Cities Cancel Fireworks Over Environmental Concerns

A number of cities canceled their Fourth of July fireworks displays due to environmental concerns, including Los Angeles. The efforts coincide with concerns about air quality issues related to the ongoing wildfires in Canada.

A number of fireworks shows around Los Angeles were fired this year. Canceled shows include Redondo Beach, Pacific Palisades and Malibu.

The cancelations stem from permit changes made by the L.A. Regional Water Quality Control Board the agency adopted the changes to restrict the amount of potential pollutants which could fall into the ocean. The changes were sparked by a federal lawsuit brought by environmental activists.

Redondo Beach City Manager Mike Witzansk said that the cancelation of the fireworks display was “frustrating.”

“We’re all disappointed,” he said.

Los Angeles was not alone in the effort. Salt Lake City, Utah, Boulder, Colorado and North Lake Tahoe, Nevada also canceled their fireworks displays. 

Salt Lake City Mayor Erin Mendenhall (D) said that the city was “excited about adapting to new technology which will provide a safe alternative for our residents and visitors.”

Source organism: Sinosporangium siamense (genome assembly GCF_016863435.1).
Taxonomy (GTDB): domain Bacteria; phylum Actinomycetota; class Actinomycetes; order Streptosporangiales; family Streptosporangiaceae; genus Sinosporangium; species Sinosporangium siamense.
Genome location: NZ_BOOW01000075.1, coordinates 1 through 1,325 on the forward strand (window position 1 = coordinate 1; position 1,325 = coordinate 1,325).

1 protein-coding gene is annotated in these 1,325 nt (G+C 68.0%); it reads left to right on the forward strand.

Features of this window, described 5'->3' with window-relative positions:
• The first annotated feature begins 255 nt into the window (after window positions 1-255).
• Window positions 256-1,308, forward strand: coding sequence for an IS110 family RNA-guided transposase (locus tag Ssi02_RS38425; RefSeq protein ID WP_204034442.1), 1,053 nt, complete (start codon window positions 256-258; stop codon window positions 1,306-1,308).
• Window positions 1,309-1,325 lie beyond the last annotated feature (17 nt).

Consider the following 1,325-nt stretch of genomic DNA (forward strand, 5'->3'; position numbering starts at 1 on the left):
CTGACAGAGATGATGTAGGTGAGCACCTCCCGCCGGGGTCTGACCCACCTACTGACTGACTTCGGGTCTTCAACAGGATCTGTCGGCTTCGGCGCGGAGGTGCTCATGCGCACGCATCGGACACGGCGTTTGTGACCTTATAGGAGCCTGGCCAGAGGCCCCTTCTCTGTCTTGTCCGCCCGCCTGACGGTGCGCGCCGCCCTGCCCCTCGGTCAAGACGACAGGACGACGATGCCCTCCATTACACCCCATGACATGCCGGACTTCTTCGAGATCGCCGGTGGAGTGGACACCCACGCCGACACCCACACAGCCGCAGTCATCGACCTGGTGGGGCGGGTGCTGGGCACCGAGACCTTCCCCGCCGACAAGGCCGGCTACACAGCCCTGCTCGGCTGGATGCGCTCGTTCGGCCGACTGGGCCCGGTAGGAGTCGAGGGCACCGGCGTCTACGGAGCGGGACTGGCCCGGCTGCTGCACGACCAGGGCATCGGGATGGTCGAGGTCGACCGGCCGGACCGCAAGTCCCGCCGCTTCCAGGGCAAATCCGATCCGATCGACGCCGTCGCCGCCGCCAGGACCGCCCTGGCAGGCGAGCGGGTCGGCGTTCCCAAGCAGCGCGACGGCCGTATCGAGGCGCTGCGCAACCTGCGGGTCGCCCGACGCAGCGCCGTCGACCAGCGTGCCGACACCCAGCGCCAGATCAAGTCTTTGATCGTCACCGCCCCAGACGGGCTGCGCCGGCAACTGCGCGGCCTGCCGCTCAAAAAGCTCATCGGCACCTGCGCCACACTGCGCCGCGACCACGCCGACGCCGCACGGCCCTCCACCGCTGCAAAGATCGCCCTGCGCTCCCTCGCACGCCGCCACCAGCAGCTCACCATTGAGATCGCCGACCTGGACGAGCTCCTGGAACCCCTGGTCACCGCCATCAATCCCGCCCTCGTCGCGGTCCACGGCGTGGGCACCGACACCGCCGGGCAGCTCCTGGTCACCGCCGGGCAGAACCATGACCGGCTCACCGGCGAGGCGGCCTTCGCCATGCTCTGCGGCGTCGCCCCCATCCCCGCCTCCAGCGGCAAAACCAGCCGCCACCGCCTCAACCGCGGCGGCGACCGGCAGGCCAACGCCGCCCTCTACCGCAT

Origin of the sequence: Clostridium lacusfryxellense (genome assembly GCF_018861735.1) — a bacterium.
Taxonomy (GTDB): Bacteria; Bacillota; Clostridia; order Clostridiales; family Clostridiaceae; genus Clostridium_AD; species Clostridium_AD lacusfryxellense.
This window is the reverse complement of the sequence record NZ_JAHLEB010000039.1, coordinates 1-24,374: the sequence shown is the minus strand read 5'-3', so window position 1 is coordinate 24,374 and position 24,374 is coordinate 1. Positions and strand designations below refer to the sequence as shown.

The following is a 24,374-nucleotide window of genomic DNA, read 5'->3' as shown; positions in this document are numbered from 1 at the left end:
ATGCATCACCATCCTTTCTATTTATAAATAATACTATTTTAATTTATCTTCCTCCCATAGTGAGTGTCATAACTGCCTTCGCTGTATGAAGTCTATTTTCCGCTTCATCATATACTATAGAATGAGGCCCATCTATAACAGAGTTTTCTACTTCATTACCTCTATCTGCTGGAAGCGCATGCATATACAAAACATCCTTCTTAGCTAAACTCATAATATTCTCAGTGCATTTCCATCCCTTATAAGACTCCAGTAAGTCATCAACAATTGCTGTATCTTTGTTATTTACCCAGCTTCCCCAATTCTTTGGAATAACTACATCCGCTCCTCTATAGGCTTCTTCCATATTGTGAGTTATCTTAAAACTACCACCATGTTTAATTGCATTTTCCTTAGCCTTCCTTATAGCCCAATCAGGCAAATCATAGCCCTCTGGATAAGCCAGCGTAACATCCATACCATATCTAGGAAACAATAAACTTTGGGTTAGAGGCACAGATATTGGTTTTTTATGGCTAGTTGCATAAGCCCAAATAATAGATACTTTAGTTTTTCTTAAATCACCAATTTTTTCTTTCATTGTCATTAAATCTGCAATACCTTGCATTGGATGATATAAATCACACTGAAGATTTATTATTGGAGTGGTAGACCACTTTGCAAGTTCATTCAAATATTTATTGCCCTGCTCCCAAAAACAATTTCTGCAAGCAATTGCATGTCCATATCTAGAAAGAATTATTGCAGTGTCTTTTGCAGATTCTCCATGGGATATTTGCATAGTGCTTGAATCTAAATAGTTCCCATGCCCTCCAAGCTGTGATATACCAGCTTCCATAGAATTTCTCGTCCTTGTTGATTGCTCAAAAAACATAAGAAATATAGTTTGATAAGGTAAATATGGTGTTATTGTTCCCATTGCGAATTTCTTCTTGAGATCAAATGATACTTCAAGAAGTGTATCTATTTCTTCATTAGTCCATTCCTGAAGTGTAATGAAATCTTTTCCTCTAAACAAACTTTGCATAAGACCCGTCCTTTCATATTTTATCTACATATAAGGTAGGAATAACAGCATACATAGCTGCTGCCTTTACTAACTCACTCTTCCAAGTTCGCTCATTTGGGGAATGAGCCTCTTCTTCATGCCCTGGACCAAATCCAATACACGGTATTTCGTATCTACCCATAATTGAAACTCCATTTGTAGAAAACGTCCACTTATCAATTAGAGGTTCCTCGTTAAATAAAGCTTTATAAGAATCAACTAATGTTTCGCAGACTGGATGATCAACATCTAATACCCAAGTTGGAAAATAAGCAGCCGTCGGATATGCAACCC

The mayor released a number of photos of a drone show over the city, including a display of the Statue of Liberty. Boulder city officials said that the fireworks would be canceled due to “a number of factors, including increased fire danger fueled by climate change.” 

The changes were made in compliance with the city’s “sustainability, equity and resilience framework.”

The Washington Post, a liberal news source, published an article cautioning against fireworks displays because they could contribute to soot from the Canadian wildfires.

The newspaper cited a policy director for a California environmental group. 

“At a time when climate change is exacerbating air pollution and wildfires, we need to find cleaner substitutes for fireworks, especially in areas with poor air quality,” the official said.

The newspaper also cited a University of California at San Francisco professor, who said that the fireworks could cause “days to weeks of Fourth of July-like air quality issues,”

Despite the changes, the American Pyrotechnics Association said that “fireworks use is expected to hit an all-time high this year, especially with July 4 falling on a Tuesday.”